Gaining perspective: looking back, around, and ahead with R.J. Gore
Professor of Systematic Theology Dr. R.J. Gore joined the Erskine Theological Seminary faculty in 1996 and worked as both a professor and an administrator. He retired from his administrative role and was named Dean of the Seminary Emeritus in 2021. Gore is a retired U.S. Army Chaplain (Colonel) whose 29 years of active and reserve service included work as a Group Chaplain, 172d Corps Support Group in Balad, Iraq, from December 2003 to December 2004. Here, he talks about some elements of his own history as well as a few of today’s challenges. He also provides a preview of his upcoming Alumni Weekend “Back to Class” session for seminary alumni scheduled for Saturday, March 25, at 1:30 p.m. in the Patrick Room of Bowie Divinity Hall.
When your retirement from your administrative position was announced in 2021, it was also announced that you would be continuing as Professor of Systematic Theology and Ministry. The word “Ministry” is no longer a part of your title. What is your day-to-day work like now?
A few years back our Ministry Department had thinned out due to faculty retirement. I had completed a Doctor of Ministry (D.Min.) in preaching a number of years ago and was active teaching a few ministry courses each year. My title was changed to reflect this addition to my teaching responsibilities and to strengthen the Ministry Department. With the addition of Dr. Florica Saracut, Dr. Seth Nelson, and Dr. Matthew Miller, I am no longer needed in that department. Currently, about two-thirds of my teaching is in the Theology Department. In addition to teaching, I am currently the Director of the Master of Arts in Theological Studies degree and the Master of Arts in Practical Ministry. I routinely supervise a half-dozen or so D.Min. students and their dissertations.
What are some of the courses you are teaching since stepping away from your role as dean?
Every year I teach the three courses in our Systematic Theology sequence (ST601, ST602, ST603) as well as the Christian Ethics course (ET711). I also teach the foundational D.Min. course, DR901, Theological Foundations for Ministry, usually in January and July. In addition to these required courses, I occasionally teach WP551, Christian Worship; ST715, The Westminster Standards; and ST780, Apologetics and World Religions. At the doctoral level I teach DN983, The Problem of Pain; DN956, Theology of Worship in Contemporary Discussion; and DF922, Renewing Your Preaching.
Do you record lectures for use in Erskine Seminary’s online classes? How does that differ from simply coming into a classroom and speaking to students?
The three Systematic Theology courses, the Christian Ethics and Christian Worship courses, and the D.Min. course, Theological Foundations for Ministry, have all been recorded. In their online formats, these video-based courses are supplemented by synchronous online meetings for live discussion. The videos take the place of live lectures, so the synchronous meetings allow an opportunity for more in-depth discussion of issues raised in the lectures.
What are some of the significant challenges you see seminaries facing over the next decade or so?
The big challenge is how to use the online format wisely. The days of residential theological education are, by and large, in the past. Now, given the online model, the question is how to promote community and spiritual formation in that format. There is also the need to integrate pastors and churches into our extended family so our students have a place to do ministry and gain real experience under the tutelage of experienced pastors.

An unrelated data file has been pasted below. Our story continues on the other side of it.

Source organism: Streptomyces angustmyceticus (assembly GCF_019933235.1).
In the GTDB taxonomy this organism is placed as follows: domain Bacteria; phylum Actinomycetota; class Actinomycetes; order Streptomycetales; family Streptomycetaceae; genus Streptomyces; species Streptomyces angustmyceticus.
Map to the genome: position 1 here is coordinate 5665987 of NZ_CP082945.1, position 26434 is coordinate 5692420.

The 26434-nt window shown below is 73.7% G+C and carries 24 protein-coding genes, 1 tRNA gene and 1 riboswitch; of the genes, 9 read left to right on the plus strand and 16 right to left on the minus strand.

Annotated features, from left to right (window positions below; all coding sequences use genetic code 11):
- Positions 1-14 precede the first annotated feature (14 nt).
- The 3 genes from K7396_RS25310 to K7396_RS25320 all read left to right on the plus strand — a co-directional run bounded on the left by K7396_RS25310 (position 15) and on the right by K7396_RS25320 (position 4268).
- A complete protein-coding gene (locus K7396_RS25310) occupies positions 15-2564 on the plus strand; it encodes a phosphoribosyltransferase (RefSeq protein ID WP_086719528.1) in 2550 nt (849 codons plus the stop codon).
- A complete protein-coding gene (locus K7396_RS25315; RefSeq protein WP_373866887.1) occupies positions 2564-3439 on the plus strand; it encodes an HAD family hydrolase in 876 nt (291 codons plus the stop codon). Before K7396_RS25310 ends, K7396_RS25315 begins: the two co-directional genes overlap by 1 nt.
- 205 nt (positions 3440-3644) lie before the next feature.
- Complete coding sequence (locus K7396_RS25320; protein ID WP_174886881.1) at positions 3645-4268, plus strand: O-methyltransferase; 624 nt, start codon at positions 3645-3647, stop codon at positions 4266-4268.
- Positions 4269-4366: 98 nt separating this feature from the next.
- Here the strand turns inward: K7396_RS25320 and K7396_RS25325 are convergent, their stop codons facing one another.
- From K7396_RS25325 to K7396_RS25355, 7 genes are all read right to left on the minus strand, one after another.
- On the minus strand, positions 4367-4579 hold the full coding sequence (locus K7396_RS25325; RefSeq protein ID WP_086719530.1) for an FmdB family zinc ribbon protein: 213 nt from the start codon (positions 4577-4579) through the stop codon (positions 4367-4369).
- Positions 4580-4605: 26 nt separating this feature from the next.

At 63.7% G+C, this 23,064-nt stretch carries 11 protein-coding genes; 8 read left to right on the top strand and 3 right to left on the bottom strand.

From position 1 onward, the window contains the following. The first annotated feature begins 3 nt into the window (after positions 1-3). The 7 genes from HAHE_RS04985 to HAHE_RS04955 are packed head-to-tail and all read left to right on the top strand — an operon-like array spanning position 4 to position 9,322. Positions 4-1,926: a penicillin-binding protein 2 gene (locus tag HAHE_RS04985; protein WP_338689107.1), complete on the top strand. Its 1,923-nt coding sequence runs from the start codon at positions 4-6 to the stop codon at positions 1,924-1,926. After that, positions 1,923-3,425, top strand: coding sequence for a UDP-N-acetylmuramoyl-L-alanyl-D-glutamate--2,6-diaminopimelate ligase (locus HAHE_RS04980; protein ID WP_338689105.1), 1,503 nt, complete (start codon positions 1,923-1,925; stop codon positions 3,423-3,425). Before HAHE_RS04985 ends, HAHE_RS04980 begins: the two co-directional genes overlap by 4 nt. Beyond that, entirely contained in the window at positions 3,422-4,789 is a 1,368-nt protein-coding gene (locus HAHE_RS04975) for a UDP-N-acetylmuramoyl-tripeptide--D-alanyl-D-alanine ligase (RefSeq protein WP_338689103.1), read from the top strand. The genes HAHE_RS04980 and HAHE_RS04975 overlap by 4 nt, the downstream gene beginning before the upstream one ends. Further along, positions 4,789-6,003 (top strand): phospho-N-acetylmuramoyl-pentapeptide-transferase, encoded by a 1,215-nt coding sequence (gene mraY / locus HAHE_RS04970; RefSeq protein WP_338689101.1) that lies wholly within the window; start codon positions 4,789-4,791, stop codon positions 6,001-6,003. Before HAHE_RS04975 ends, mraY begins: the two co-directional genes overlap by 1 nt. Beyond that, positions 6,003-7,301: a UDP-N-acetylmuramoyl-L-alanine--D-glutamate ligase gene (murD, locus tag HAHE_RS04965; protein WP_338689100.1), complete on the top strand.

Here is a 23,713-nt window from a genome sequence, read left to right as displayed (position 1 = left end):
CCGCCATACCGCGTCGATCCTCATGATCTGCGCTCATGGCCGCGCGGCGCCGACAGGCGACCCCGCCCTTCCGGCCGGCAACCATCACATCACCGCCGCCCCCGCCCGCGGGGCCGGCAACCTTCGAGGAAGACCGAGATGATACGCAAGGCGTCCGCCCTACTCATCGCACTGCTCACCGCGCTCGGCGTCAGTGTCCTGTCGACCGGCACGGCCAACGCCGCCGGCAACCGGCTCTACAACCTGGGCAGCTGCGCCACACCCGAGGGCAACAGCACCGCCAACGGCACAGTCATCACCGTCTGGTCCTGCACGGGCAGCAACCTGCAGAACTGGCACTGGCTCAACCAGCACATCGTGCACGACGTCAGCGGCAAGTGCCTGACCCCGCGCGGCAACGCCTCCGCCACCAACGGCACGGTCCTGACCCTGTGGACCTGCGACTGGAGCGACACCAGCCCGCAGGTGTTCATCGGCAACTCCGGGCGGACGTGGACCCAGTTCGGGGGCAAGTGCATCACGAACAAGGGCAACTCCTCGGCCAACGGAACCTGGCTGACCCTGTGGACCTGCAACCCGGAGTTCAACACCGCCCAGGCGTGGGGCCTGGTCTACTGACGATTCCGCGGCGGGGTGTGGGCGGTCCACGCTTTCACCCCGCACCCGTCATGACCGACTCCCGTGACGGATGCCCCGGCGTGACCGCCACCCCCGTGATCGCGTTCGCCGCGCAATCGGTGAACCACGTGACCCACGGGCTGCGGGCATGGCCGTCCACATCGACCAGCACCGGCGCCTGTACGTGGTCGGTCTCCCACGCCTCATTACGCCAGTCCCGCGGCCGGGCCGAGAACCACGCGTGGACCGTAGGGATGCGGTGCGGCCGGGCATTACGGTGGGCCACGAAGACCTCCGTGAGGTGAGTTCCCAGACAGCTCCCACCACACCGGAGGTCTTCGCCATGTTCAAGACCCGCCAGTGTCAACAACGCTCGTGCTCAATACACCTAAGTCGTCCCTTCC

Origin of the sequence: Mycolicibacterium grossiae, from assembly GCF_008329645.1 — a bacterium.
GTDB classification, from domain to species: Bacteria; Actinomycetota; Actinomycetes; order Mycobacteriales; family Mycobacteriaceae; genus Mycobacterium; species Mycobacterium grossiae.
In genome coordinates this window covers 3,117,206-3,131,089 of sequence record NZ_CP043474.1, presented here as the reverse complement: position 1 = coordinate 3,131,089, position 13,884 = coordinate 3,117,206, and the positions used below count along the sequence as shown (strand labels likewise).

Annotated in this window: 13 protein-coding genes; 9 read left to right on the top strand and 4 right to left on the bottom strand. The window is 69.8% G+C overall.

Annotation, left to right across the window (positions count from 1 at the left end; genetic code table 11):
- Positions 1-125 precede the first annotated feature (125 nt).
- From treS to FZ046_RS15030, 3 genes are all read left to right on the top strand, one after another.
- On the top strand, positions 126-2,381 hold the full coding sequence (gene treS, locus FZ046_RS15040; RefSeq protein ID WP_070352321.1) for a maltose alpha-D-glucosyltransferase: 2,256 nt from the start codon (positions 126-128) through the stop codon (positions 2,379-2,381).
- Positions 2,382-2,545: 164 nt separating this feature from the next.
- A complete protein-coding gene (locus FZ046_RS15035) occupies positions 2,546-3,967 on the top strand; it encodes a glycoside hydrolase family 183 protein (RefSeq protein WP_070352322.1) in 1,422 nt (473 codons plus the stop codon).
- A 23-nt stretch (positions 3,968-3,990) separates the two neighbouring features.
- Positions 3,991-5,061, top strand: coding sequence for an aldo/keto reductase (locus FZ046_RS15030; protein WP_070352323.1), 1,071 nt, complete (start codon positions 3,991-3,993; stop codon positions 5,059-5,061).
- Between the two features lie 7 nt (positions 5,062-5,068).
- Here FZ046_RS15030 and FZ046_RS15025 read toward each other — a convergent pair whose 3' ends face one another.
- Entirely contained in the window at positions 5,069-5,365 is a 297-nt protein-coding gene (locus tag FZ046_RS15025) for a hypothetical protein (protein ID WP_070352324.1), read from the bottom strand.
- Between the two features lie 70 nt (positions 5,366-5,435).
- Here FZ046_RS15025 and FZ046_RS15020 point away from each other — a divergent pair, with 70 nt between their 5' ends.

You have served as a military chaplain yourself and have seen the heyday of chaplain education at Erskine Seminary. From your perspective today, how important are military chaplains and why? Do you see some ways in which this ministry is changing?
Military chaplains are essential to the spiritual care of soldiers, sailors, airmen, and Marines. In the continental U.S., chapels and chaplains are not the only show in town. Most military personnel are able to get off-post if they want to go to church. But when those men and women are deployed overseas, chaplains are the only show in town! Chaplains are the key resource for worship services and counseling. Chaplains have always worked in a pluralistic environment, but today’s military is more wildly pluralistic than ever. The military is a microcosm of our increasingly diverse society. The greatest challenge for chaplains is to find that path that enables them to remain faithful to their church and their beliefs, while developing a gentle and winsome spirit that welcomes those whose belief system is radically “other.”
Will you please describe your Back to Class session during Alumni Weekend—topic, format, approach? Why should seminary alumni make a beeline for the Back to Class session?
I plan to talk about “My Journey to the Center.” I have had a fascinating career, having studied at Fundamentalist schools, Conservative Presbyterian schools, liberal Presbyterian seminaries, and an Archdiocesan Seminary in the Roman Catholic Church. Over my 67 years, I have been an attendee at the Pentecostal “Bible Revival Center,” a member of the Free Will Baptist Church, a Youth Pastor in an Independent Baptist Church, and member of three Presbyterian denominations. I have been a pastor, a chaplain, a seminary professor, and a seminary dean. I have clumsily sought that middle ground where Christ is the Center of my life, my beliefs, and my ministry. Now, in my senior years, I am convinced that what is most important is not what separates us, but what unites us. My plan is to share some of my journey in hopes I can help others find some shortcuts to the Center.